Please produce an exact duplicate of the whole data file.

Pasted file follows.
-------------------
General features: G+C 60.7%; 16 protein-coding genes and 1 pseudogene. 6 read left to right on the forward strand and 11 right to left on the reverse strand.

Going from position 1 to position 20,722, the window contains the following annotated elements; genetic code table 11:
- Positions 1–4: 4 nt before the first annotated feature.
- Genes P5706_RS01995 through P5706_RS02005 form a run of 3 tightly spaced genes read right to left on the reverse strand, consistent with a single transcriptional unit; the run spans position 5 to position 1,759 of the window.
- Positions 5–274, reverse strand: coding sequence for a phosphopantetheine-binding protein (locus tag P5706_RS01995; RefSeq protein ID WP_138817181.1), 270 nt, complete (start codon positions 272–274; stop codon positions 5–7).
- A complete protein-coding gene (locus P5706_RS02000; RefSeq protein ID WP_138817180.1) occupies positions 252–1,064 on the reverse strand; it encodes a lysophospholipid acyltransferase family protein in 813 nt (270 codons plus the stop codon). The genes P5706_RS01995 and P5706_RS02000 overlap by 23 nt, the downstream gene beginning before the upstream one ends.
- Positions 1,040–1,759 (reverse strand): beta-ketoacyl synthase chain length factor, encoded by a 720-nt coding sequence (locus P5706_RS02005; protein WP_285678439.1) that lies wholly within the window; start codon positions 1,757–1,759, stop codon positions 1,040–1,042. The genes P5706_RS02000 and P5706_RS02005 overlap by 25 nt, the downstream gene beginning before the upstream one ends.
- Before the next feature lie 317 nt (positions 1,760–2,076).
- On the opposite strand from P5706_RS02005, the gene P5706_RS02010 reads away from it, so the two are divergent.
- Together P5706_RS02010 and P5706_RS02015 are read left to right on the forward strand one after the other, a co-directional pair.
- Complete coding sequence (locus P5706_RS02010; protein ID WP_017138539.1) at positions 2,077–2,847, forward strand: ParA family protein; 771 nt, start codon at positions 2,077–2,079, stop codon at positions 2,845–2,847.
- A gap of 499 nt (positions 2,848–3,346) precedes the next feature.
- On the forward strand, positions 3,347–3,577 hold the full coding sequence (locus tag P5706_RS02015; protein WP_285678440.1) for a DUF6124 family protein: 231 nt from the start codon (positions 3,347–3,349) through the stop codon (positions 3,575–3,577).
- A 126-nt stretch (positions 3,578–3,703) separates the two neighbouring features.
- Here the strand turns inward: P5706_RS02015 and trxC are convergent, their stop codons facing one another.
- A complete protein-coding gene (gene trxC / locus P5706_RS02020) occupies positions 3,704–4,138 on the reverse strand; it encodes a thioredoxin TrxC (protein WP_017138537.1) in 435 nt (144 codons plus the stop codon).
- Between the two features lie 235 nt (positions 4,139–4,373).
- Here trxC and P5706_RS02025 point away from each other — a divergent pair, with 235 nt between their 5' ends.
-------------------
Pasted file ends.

General features: G+C 60.7%; 16 protein-coding genes and 1 pseudogene. 6 read left to right on the forward strand and 11 right to left on the reverse strand.

Going from position 1 to position 20,722, the window contains the following annotated elements; genetic code table 11:
- Positions 1–4: 4 nt before the first annotated feature.
- Genes P5706_RS01995 through P5706_RS02005 form a run of 3 tightly spaced genes read right to left on the reverse strand, consistent with a single transcriptional unit; the run spans position 5 to position 1,759 of the window.
- Positions 5–274, reverse strand: coding sequence for a phosphopantetheine-binding protein (locus tag P5706_RS01995; RefSeq protein ID WP_138817181.1), 270 nt, complete (start codon positions 272–274; stop codon positions 5–7).
- A complete protein-coding gene (locus P5706_RS02000; RefSeq protein ID WP_138817180.1) occupies positions 252–1,064 on the reverse strand; it encodes a lysophospholipid acyltransferase family protein in 813 nt (270 codons plus the stop codon). The genes P5706_RS01995 and P5706_RS02000 overlap by 23 nt, the downstream gene beginning before the upstream one ends.
- Positions 1,040–1,759 (reverse strand): beta-ketoacyl synthase chain length factor, encoded by a 720-nt coding sequence (locus P5706_RS02005; protein WP_285678439.1) that lies wholly within the window; start codon positions 1,757–1,759, stop codon positions 1,040–1,042. The genes P5706_RS02000 and P5706_RS02005 overlap by 25 nt, the downstream gene beginning before the upstream one ends.
- Before the next feature lie 317 nt (positions 1,760–2,076).
- On the opposite strand from P5706_RS02005, the gene P5706_RS02010 reads away from it, so the two are divergent.
- Together P5706_RS02010 and P5706_RS02015 are read left to right on the forward strand one after the other, a co-directional pair.
- Complete coding sequence (locus P5706_RS02010; protein ID WP_017138539.1) at positions 2,077–2,847, forward strand: ParA family protein; 771 nt, start codon at positions 2,077–2,079, stop codon at positions 2,845–2,847.
- A gap of 499 nt (positions 2,848–3,346) precedes the next feature.
- On the forward strand, positions 3,347–3,577 hold the full coding sequence (locus tag P5706_RS02015; protein WP_285678440.1) for a DUF6124 family protein: 231 nt from the start codon (positions 3,347–3,349) through the stop codon (positions 3,575–3,577).
- A 126-nt stretch (positions 3,578–3,703) separates the two neighbouring features.
- Here the strand turns inward: P5706_RS02015 and trxC are convergent, their stop codons facing one another.
- A complete protein-coding gene (gene trxC / locus P5706_RS02020) occupies positions 3,704–4,138 on the reverse strand; it encodes a thioredoxin TrxC (protein WP_017138537.1) in 435 nt (144 codons plus the stop codon).
- Between the two features lie 235 nt (positions 4,139–4,373).
- Here trxC and P5706_RS02025 point away from each other — a divergent pair, with 235 nt between their 5' ends.